Beasley Allen has filed an opioid lawsuit against drug manufacturers and distributors on behalf of the Town of Yellow Bluff, Alabama. The lawsuit alleges the marketing of these drugs contributed to the creation of the opioid epidemic, a public health and safety crisis. Responding to the opioid crisis has required the city to sustain economic damages and to continue to bear a significant financial burden. The Town of Yellow Bluff is represented by Beasley Allen lawyers Rhon E. Jones, who is head of the firm’s Toxic Torts Section, Rick Stratton, Will Sutton, Ryan Kral and LaBarron Boone, along with William M. Pompey and Brenda M. Pompey of Pompey & Pompey law firm in Camden, Alabama.
Beasley Allen has filed similar lawsuits on behalf of the City of Greenville, Houston County, Barbour County, Limestone County, City of Anniston, and City of Evergreen, Alabama, as well as Sumner County, Tennessee. The firm also is representing the State of Alabama in its opioid lawsuit against Purdue Pharmaceuticals.
“This opioid crisis was created by the pharmaceutical industry, which clearly put its interests in profit ahead of concerns for public safety,” Jones said. “They overstated the benefits of these drugs while downplaying the risks. As a result, even when opioids are prescribed for legitimate medical reasons, their high propensity for addiction often leads to their abuse.”
“Communities throughout the country are struggling to provide essential services to people affected by the opioid epidemic. This crisis touches so many lives, people of all ages and from all walks of life,” Pompey said. “They need help, and towns like Yellow Bluff are overwhelmed in their efforts to meet these needs.”
Economic damages resulting from the opioid epidemic include costs for providing medical care, therapeutic care and treatments for patients suffering from opioid-related addiction or disease, including overdoses and deaths; costs for providing counseling and rehabilitation services; costs for treating infants born with opioid-related medical conditions; public safety and law enforcement expenses; and care for children whose parents suffer from opioid-related disability or incapacitation.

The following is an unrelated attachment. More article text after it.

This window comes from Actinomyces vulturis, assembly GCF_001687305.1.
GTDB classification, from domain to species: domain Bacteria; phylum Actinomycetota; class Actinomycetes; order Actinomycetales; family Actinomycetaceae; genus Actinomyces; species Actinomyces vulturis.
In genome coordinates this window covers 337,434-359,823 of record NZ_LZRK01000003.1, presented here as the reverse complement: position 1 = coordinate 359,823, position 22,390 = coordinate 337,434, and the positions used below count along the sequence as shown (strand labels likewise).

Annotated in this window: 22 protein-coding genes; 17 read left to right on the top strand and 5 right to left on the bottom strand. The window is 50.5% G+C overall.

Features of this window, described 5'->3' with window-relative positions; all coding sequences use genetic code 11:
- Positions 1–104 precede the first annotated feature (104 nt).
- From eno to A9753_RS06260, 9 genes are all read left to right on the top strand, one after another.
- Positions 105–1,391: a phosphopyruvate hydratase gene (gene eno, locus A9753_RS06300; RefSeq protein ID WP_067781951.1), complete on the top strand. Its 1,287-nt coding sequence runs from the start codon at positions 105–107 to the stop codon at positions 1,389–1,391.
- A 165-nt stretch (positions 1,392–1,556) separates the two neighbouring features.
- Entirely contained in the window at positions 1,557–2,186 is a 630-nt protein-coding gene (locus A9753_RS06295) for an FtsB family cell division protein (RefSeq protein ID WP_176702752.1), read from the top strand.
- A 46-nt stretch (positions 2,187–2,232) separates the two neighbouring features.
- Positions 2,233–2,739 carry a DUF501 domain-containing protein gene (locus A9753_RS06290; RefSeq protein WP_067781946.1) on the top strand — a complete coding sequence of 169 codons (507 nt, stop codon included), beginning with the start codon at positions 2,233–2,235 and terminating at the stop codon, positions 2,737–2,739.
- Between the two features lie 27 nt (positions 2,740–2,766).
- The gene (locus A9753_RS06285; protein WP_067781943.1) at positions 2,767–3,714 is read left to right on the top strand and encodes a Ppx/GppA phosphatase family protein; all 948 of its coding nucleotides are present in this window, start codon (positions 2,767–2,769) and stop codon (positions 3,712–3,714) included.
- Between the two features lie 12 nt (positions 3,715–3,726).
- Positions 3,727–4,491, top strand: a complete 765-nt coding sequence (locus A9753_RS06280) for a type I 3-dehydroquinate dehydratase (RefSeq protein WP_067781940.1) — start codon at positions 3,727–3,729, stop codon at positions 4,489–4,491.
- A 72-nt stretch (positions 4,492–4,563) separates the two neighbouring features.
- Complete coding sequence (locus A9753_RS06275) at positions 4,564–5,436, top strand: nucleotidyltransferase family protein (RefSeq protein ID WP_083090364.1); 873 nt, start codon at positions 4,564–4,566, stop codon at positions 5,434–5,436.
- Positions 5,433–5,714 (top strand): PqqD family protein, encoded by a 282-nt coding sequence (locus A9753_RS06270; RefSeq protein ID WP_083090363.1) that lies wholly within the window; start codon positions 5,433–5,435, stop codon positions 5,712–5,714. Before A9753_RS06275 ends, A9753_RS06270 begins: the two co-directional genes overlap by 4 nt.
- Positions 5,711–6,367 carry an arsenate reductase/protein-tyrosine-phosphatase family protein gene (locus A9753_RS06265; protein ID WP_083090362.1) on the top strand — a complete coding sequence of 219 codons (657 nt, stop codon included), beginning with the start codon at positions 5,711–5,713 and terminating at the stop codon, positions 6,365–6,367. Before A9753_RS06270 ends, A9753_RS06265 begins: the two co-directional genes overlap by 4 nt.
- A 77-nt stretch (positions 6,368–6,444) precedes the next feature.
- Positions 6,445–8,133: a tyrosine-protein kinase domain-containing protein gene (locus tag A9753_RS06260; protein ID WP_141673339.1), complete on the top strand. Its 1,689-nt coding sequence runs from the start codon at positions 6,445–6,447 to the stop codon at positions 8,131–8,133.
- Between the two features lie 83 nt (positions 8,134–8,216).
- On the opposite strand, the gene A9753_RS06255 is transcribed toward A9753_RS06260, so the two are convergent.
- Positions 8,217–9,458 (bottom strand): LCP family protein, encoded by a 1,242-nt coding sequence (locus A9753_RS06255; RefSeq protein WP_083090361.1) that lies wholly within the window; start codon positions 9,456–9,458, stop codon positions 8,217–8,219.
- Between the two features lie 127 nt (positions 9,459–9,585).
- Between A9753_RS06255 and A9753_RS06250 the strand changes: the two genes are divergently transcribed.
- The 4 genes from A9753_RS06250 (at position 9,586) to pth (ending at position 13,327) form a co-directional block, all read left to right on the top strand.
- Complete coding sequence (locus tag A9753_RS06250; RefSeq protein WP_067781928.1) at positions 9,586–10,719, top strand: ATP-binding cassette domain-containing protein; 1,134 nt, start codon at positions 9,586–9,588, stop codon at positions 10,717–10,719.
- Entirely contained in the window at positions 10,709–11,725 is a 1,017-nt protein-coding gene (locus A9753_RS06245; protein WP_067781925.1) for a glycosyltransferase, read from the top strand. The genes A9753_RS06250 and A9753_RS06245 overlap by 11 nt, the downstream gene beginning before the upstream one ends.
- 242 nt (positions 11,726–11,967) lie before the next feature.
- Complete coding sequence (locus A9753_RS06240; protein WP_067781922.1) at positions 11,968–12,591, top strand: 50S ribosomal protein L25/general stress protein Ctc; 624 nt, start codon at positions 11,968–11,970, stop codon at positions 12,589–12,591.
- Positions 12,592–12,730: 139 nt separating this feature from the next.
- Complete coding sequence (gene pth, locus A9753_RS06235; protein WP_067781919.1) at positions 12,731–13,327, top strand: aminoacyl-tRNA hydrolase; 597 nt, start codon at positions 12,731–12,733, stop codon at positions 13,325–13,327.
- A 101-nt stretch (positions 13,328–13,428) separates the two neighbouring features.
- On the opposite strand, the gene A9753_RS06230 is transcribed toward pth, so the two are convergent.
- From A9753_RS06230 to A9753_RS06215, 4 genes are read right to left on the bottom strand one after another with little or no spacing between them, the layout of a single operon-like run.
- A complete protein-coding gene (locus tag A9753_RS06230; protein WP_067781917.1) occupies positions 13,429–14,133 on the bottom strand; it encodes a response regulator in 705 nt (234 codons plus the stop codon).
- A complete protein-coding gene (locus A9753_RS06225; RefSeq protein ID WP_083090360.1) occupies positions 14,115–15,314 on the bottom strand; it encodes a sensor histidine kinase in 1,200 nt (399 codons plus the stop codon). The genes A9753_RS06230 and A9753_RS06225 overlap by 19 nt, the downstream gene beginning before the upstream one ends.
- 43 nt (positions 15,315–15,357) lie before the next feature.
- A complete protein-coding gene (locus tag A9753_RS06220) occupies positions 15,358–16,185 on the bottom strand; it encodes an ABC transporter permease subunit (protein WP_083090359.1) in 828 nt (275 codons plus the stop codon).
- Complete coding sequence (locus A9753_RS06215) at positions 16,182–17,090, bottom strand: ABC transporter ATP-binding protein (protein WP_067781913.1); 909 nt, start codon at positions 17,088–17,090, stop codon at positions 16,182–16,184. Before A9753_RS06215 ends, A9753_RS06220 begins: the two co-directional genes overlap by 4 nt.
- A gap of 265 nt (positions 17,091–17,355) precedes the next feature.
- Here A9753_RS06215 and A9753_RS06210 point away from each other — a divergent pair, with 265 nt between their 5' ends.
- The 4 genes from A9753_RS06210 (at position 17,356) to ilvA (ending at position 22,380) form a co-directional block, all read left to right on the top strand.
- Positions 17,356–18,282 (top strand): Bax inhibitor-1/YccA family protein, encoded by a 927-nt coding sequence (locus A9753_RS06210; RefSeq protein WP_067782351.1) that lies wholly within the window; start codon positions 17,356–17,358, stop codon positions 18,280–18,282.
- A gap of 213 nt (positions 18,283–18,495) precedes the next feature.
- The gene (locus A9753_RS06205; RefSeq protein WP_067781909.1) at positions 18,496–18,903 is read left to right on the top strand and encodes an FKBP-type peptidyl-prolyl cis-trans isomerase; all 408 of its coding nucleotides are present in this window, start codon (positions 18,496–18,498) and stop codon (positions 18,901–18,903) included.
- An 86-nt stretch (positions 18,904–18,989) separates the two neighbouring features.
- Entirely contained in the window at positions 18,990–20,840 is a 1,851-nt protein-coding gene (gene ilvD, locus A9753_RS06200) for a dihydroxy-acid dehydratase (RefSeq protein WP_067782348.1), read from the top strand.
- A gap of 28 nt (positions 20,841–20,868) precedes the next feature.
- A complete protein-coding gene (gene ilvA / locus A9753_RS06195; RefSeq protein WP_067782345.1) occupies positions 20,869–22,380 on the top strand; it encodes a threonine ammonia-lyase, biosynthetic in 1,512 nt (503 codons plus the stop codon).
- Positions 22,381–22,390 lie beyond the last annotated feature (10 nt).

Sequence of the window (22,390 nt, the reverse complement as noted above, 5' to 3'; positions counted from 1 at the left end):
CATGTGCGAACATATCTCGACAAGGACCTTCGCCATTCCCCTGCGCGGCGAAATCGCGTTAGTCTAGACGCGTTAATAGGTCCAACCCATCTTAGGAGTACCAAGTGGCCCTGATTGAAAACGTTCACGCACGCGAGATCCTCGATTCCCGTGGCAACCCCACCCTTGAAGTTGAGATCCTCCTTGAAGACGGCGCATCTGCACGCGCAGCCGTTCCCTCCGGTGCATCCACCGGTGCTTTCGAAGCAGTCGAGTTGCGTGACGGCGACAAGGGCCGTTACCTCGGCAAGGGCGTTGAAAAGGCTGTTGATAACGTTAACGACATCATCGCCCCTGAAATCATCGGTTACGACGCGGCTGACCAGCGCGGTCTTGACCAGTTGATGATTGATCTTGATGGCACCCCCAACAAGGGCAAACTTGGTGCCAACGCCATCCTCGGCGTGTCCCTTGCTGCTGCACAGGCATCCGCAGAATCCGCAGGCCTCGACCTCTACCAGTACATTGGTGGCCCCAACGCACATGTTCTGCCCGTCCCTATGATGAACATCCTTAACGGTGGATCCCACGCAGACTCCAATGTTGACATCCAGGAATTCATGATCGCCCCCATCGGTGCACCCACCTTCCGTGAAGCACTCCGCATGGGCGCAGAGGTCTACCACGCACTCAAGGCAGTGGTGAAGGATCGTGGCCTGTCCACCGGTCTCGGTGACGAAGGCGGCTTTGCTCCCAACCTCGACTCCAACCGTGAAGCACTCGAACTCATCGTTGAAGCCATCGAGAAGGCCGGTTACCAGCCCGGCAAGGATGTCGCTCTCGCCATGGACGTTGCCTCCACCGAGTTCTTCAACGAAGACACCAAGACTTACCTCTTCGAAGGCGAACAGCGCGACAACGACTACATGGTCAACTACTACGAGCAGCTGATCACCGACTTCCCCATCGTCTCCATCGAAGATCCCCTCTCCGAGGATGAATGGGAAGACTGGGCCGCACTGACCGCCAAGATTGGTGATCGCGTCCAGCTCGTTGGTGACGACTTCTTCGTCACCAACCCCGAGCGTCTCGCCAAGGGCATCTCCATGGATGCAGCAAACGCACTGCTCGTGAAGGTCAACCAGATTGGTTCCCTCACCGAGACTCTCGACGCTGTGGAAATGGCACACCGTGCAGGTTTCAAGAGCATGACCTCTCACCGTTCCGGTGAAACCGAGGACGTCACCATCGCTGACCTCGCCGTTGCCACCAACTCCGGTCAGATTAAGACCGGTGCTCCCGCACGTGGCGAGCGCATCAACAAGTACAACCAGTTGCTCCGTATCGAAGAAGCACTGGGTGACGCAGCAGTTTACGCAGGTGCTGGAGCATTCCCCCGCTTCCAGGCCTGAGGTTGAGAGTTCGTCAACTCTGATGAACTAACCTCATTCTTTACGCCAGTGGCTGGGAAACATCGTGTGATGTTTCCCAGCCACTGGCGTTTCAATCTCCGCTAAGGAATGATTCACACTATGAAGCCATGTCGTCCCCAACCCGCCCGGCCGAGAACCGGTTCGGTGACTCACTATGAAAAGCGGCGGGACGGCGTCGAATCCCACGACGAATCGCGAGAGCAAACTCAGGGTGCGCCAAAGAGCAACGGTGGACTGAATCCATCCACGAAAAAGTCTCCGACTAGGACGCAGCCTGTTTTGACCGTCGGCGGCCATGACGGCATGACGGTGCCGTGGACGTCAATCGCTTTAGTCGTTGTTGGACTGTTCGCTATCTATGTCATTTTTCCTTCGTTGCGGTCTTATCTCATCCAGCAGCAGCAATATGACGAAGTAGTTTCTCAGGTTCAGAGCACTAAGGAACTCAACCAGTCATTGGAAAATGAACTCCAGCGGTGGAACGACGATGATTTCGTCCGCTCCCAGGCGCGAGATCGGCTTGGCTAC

In 2016, Wilcox County, where the Town of Yellow Bluff is located, had an opioid prescription rate of 66.4 for every 100 people. Four Alabama cities rank in the Top 15 places in the nation with the highest rates of opioid abuse – Anniston, Gadsden, Montgomery and Tuscaloosa. Nationally, oioids are responsible for killing more than 183,000 people isince 1999, according to the Centers for Disease Control and Prevention (CDC). In 2016 alone, 42,000 people in the U.S. died from opioid overdoses.
Defendants include Purdue Pharma L.P.; Purdue Pharma, Inc.; The Purdue Frederick Company, Inc.; Teva Pharmaceutical Industries, LTD.; Teva Pharmaceuticals USA, Inc.; Cephalon, Inc.; Johnson & Johnson; Janssen Pharmaceuticals, Inc.; Ortho-McNeil-Janssen Pharmaceuticals, Inc. n/k/a Janssen Pharmaceuticals, Inc.; Janssen Pharmaceutical Inc. n/k/a Janssen Pharmaceuticals, Inc.; Noramco, Inc.; Endo Health Solutions Inc.; Endo Pharmaceuticals, Inc.; Allergan PLC f/k/a Actavis PLS; Watson Pharmaceuticals, Inc. n/k/a Actavis, Inc.; Watson Laboratories, Inc.; Actavis, LLC; Actavis Pharm a, Inc. f/k/a Watson Pharma, Inc.; Mallinckrodt plc; Mallinckrodt LLC; McKesson Corporation; Cardinal Health, Inc.; and AmerisourceBergen Drug Corporation.
The complaint is filed in the U.S. District Court for the Southern District of Alabama.